7. BIKING IN THE NORTH
The plan for my last month in Mongolia began when I left Olgii. I opted to take a shared public van back to Ulaan Baator instead of flying. Five days driving 18-21 hours a day in an unheated Russian van with 18 people isn't quite luxurious. There were some very cold, very frustrating moments. I spent a good deal of time daydreaming about racing through the streets of New York on my little red bicycle. When I finally arrived back in Ulaanbaatar, the first notions of an epic bike ride were sloshing around my brain.
After two months of intensive family time - sitting in kitchens around countryside stoves drinking salt tea and eating butter and mutton, I was ready to spend my last few weeks on the road. I wanted to be able to be both mobile and self sustainable, while covering a lot of ground. I also wanted to visit families within a broader range of experiences and relationships to the land. So, I bought a bike in Ulaan Baatar, made some saddlebags, and gathered appropriate gear. I then left for a 1,000 km journey from Khovsgol Nuur in the far north down to Ternyn Tsaagan Nurr (The Great White Lake) in the south, and back to Ulaan Baatar.
The trip was a mix of biking, hitchhiking and walking. All along the way I stayed with families, truck drivers, and in guanzes (roadside canteens). I traded bike rides for horse rides and conversation or gifts for late night lifts and meals. After the first week, there was an unexpected snowstorm (about two feet in 24 hours) which grounded me in a cosy ger in Hatgal for a good six days at the North Lake.
After the snow, no one really let me sleep in my tent anymore and people always brought me home wherever I traveled. It was fortunate after gaining a certain amount of context and insight into nomadic community out west, to be able to pass through such a diverse area, such beautiful valleys and visit so many homes (up around twenty) in a short period of time.
Most of the time I was very much alone and the terrain was difficult. Mongolia, especially the area I chose to pass through, is probably not the easiest place to bike - especially while carrying food, water, a tent, a stove and a host of other heavy things in a haphazardly constructed system of bags and clips and rope. I must admit that I spent more than a few hours cursing and shaking my fist at the strong winds, sandy or icy roads and the many mountain passes. But it was good to be satisfied with just moving, to set my own pace without clock or compass or thermometer or gsm.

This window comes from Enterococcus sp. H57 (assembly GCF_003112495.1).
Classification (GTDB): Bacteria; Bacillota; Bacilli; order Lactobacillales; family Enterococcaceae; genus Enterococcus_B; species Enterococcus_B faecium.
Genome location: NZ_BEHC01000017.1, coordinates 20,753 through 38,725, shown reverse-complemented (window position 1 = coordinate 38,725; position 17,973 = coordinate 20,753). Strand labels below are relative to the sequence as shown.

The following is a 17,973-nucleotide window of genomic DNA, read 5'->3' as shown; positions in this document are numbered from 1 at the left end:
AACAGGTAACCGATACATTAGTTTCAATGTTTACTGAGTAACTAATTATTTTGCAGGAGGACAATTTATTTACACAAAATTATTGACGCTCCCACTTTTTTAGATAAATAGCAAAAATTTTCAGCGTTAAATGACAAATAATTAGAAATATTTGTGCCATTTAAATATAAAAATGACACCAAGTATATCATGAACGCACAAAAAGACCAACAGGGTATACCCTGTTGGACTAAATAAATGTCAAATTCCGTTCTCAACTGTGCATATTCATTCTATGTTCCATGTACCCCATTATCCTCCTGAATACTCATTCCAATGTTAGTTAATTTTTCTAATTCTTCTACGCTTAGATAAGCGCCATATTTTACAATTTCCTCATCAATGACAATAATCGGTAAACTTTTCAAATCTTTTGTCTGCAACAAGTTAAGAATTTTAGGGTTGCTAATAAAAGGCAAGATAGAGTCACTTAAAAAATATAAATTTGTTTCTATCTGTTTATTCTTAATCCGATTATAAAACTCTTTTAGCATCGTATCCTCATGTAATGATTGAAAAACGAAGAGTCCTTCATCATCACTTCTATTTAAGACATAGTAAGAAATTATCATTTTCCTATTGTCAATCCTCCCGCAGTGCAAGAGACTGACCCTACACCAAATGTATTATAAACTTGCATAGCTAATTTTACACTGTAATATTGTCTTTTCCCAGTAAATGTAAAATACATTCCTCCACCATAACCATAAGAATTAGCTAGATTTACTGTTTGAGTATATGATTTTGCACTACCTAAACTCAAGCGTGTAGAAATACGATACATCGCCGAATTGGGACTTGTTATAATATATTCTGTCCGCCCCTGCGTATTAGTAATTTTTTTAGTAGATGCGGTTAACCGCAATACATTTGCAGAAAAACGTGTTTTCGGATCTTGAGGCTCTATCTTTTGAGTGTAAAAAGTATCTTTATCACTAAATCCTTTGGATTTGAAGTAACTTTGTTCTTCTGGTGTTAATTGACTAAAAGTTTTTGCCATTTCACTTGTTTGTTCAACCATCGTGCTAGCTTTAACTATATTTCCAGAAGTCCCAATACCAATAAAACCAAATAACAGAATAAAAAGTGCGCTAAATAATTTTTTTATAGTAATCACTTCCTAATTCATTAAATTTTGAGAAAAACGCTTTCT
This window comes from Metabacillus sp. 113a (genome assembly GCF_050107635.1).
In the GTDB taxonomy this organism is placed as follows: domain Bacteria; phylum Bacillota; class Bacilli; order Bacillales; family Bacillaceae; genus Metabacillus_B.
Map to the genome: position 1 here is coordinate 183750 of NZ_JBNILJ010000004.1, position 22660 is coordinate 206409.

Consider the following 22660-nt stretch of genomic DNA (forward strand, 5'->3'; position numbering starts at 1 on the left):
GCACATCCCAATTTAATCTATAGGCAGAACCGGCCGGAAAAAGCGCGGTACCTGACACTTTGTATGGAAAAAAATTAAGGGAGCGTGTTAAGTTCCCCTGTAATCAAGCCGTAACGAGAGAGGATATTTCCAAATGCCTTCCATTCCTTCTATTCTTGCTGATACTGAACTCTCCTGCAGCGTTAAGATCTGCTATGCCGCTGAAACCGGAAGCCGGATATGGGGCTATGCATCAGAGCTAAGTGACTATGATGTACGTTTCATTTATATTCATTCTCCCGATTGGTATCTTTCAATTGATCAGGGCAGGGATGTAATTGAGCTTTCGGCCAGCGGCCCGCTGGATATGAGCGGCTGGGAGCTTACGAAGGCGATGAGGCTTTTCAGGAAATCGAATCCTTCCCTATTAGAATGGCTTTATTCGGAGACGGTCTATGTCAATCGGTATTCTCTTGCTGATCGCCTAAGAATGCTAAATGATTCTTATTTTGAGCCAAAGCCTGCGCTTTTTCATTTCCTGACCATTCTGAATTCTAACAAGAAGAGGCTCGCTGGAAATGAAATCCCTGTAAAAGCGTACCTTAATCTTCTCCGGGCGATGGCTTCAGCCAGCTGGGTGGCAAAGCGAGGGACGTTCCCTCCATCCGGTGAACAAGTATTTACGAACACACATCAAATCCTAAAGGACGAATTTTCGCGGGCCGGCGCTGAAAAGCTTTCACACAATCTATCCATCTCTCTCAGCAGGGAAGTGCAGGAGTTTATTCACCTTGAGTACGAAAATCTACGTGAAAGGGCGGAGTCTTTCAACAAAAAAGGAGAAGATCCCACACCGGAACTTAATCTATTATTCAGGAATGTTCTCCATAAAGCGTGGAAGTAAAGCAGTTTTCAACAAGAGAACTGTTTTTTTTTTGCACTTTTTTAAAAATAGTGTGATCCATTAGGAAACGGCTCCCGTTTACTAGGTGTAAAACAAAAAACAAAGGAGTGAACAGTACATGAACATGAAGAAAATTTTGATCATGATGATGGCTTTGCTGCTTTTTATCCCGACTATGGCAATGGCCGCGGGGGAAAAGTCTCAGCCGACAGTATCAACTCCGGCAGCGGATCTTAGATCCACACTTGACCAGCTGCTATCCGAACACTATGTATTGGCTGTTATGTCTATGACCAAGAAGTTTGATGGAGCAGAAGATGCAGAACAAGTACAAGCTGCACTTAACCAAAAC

I give my many thanks to the kind truckers who picked me up and offerd me some shelter from the wind with conversation, company and bottles of vodka (even the one or two who didn't really take me farther along the road as promised, but ratehr droped me off on the side of some mountain, a "short cut" that at least gave me a gorgeous sunrise and a thrilling morning downhill run). Traveling with truckers was a whole new experience. In a country without roads or a reliable postal service, truckers are valuable people and as such, truckers friends and “family’ in every town they pass through. There is always someone who will welcome you in with tea and food, with a bed to lie back in and a fire to warm your bones.
I am still amazed by conversations I had while in Mongolia and the things the community shared with me. To some extent this has continued even since I've been in China. I am completely unable to spend a day not thinking about my project. Everywhere I go, it effects how I look at homes and housing and neighborhoods. There is no need to romanticize the nature of this shift or the current state of nomadic life in Mongolia. Countryside life is difficult. Housing is a problem everywhere. People are struggling in the cities, but there is also a great deal of money and people continue to flock to the promise of jobs and easier lives. It was not difficult at all to get Mongolians to speak about these issues, about their lives or their homes. It often seemed that this was all people talked about. Everyone had an opinion and a new perspective. I only needed to be present, to try to learn to listen, to find ways of understanding.
Minutes before I left Ulaan Bataar, I ran into a man who had just come back from a three-month motorcycle journey throughout Mongolia and Kazakhstan. I realized that I had seen him riding out west from horseback. We spoke for a while and then parted with some last minute advice that I was to remember until I came back from the countryside. He said, “You are going to be very lonely on the road. Ask everyone you see for directions, even if you think you know the road. Don't hesitate to turn around. Stop at every ger. Always accept food and sing often.